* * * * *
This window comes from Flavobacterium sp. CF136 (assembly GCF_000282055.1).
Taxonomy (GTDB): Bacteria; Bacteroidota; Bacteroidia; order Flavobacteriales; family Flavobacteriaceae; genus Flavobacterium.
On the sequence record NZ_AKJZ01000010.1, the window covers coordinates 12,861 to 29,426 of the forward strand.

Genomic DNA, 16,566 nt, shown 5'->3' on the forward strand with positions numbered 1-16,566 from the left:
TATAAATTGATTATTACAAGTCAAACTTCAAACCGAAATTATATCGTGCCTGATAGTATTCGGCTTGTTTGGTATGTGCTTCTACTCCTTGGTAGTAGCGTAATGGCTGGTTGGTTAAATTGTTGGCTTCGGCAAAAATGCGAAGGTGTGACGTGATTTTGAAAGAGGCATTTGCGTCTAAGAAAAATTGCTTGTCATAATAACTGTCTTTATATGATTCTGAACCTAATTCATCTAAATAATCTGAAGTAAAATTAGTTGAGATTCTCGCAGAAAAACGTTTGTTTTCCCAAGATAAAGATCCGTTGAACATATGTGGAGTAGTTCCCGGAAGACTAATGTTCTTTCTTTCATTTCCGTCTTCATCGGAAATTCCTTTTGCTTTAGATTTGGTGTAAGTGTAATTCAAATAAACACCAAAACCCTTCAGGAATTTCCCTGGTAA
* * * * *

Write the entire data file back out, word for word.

This window comes from Flavobacterium sp. CF136 (assembly GCF_000282055.1).
Taxonomy (GTDB): Bacteria; Bacteroidota; Bacteroidia; order Flavobacteriales; family Flavobacteriaceae; genus Flavobacterium.
On the sequence record NZ_AKJZ01000010.1, the window covers coordinates 12,861 to 29,426 of the forward strand.

Genomic DNA, 16,566 nt, shown 5'->3' on the forward strand with positions numbered 1-16,566 from the left:
TATAAATTGATTATTACAAGTCAAACTTCAAACCGAAATTATATCGTGCCTGATAGTATTCGGCTTGTTTGGTATGTGCTTCTACTCCTTGGTAGTAGCGTAATGGCTGGTTGGTTAAATTGTTGGCTTCGGCAAAAATGCGAAGGTGTGACGTGATTTTGAAAGAGGCATTTGCGTCTAAGAAAAATTGCTTGTCATAATAACTGTCTTTATATGATTCTGAACCTAATTCATCTAAATAATCTGAAGTAAAATTAGTTGAGATTCTCGCAGAAAAACGTTTGTTTTCCCAAGATAAAGATCCGTTGAACATATGTGGAGTAGTTCCCGGAAGACTAATGTTCTTTCTTTCATTTCCGTCTTCATCGGAAATTCCTTTTGCTTTAGATTTGGTGTAAGTGTAATTCAAATAAACACCAAAACCCTTCAGGAATTTCCCTGGTAA